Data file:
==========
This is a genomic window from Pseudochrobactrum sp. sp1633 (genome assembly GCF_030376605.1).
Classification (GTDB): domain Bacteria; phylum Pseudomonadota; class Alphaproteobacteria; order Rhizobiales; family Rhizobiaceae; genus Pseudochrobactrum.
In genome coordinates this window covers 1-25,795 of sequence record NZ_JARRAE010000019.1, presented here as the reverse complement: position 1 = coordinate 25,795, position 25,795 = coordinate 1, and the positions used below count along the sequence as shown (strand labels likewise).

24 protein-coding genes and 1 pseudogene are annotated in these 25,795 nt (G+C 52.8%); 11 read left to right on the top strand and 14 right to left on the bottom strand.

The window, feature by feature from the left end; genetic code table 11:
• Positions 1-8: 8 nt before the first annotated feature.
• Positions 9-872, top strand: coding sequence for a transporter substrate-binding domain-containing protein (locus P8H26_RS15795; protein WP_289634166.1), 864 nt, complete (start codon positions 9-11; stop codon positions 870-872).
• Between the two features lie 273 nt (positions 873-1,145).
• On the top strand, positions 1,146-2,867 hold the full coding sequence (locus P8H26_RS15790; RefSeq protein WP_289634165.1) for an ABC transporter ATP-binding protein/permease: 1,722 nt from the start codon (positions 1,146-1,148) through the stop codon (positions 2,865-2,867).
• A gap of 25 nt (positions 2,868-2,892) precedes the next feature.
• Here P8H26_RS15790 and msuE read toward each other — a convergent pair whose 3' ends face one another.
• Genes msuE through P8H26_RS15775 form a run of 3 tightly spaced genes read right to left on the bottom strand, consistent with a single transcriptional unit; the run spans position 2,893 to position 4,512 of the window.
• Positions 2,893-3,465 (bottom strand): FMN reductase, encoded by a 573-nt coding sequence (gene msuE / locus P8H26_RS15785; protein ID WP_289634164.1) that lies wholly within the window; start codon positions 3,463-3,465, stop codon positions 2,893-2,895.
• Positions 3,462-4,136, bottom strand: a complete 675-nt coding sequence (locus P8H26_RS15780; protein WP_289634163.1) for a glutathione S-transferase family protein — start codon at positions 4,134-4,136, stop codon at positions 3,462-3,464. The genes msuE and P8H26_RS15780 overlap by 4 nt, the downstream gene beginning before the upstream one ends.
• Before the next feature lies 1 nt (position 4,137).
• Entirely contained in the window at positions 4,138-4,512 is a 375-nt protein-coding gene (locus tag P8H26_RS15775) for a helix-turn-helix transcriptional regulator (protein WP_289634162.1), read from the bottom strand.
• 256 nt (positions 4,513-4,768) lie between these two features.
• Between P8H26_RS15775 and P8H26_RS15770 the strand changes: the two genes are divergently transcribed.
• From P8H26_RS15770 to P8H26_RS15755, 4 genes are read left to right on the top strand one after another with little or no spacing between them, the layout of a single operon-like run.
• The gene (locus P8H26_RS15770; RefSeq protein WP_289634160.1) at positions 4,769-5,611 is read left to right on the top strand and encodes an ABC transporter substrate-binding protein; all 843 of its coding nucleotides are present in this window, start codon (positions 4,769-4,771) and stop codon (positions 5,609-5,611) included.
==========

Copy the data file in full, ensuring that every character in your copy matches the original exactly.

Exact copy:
This is a genomic window from Pseudochrobactrum sp. sp1633 (genome assembly GCF_030376605.1).
Classification (GTDB): domain Bacteria; phylum Pseudomonadota; class Alphaproteobacteria; order Rhizobiales; family Rhizobiaceae; genus Pseudochrobactrum.
In genome coordinates this window covers 1-25,795 of sequence record NZ_JARRAE010000019.1, presented here as the reverse complement: position 1 = coordinate 25,795, position 25,795 = coordinate 1, and the positions used below count along the sequence as shown (strand labels likewise).

24 protein-coding genes and 1 pseudogene are annotated in these 25,795 nt (G+C 52.8%); 11 read left to right on the top strand and 14 right to left on the bottom strand.

The window, feature by feature from the left end; genetic code table 11:
• Positions 1-8: 8 nt before the first annotated feature.
• Positions 9-872, top strand: coding sequence for a transporter substrate-binding domain-containing protein (locus P8H26_RS15795; protein WP_289634166.1), 864 nt, complete (start codon positions 9-11; stop codon positions 870-872).
• Between the two features lie 273 nt (positions 873-1,145).
• On the top strand, positions 1,146-2,867 hold the full coding sequence (locus P8H26_RS15790; RefSeq protein WP_289634165.1) for an ABC transporter ATP-binding protein/permease: 1,722 nt from the start codon (positions 1,146-1,148) through the stop codon (positions 2,865-2,867).
• A gap of 25 nt (positions 2,868-2,892) precedes the next feature.
• Here P8H26_RS15790 and msuE read toward each other — a convergent pair whose 3' ends face one another.
• Genes msuE through P8H26_RS15775 form a run of 3 tightly spaced genes read right to left on the bottom strand, consistent with a single transcriptional unit; the run spans position 2,893 to position 4,512 of the window.
• Positions 2,893-3,465 (bottom strand): FMN reductase, encoded by a 573-nt coding sequence (gene msuE / locus P8H26_RS15785; protein ID WP_289634164.1) that lies wholly within the window; start codon positions 3,463-3,465, stop codon positions 2,893-2,895.
• Positions 3,462-4,136, bottom strand: a complete 675-nt coding sequence (locus P8H26_RS15780; protein WP_289634163.1) for a glutathione S-transferase family protein — start codon at positions 4,134-4,136, stop codon at positions 3,462-3,464. The genes msuE and P8H26_RS15780 overlap by 4 nt, the downstream gene beginning before the upstream one ends.
• Before the next feature lies 1 nt (position 4,137).
• Entirely contained in the window at positions 4,138-4,512 is a 375-nt protein-coding gene (locus tag P8H26_RS15775) for a helix-turn-helix transcriptional regulator (protein WP_289634162.1), read from the bottom strand.
• 256 nt (positions 4,513-4,768) lie between these two features.
• Between P8H26_RS15775 and P8H26_RS15770 the strand changes: the two genes are divergently transcribed.
• From P8H26_RS15770 to P8H26_RS15755, 4 genes are read left to right on the top strand one after another with little or no spacing between them, the layout of a single operon-like run.
• The gene (locus P8H26_RS15770; RefSeq protein WP_289634160.1) at positions 4,769-5,611 is read left to right on the top strand and encodes an ABC transporter substrate-binding protein; all 843 of its coding nucleotides are present in this window, start codon (positions 4,769-4,771) and stop codon (positions 5,609-5,611) included.